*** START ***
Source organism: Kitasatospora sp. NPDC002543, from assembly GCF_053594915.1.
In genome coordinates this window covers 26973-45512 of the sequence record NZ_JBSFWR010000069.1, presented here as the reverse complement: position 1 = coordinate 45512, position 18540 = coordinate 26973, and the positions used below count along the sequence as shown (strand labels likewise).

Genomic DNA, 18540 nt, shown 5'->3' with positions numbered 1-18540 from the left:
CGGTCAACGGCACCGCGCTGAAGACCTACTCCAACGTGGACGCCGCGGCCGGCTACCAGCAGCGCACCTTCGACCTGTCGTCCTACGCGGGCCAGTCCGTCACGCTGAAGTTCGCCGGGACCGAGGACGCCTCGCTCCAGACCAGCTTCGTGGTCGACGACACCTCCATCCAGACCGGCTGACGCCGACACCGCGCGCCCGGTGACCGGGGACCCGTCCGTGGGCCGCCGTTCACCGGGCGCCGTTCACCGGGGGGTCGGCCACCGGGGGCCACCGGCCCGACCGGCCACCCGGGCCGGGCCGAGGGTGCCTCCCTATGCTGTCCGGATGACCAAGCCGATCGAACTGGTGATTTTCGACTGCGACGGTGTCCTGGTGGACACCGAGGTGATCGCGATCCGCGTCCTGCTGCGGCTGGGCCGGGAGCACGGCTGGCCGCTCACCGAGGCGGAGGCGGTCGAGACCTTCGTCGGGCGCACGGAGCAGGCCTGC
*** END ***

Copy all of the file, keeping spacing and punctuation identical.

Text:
Source organism: Kitasatospora sp. NPDC002543, from assembly GCF_053594915.1.
In genome coordinates this window covers 26973-45512 of the sequence record NZ_JBSFWR010000069.1, presented here as the reverse complement: position 1 = coordinate 45512, position 18540 = coordinate 26973, and the positions used below count along the sequence as shown (strand labels likewise).

Genomic DNA, 18540 nt, shown 5'->3' with positions numbered 1-18540 from the left:
CGGTCAACGGCACCGCGCTGAAGACCTACTCCAACGTGGACGCCGCGGCCGGCTACCAGCAGCGCACCTTCGACCTGTCGTCCTACGCGGGCCAGTCCGTCACGCTGAAGTTCGCCGGGACCGAGGACGCCTCGCTCCAGACCAGCTTCGTGGTCGACGACACCTCCATCCAGACCGGCTGACGCCGACACCGCGCGCCCGGTGACCGGGGACCCGTCCGTGGGCCGCCGTTCACCGGGCGCCGTTCACCGGGGGGTCGGCCACCGGGGGCCACCGGCCCGACCGGCCACCCGGGCCGGGCCGAGGGTGCCTCCCTATGCTGTCCGGATGACCAAGCCGATCGAACTGGTGATTTTCGACTGCGACGGTGTCCTGGTGGACACCGAGGTGATCGCGATCCGCGTCCTGCTGCGGCTGGGCCGGGAGCACGGCTGGCCGCTCACCGAGGCGGAGGCGGTCGAGACCTTCGTCGGGCGCACGGAGCAGGCCTGC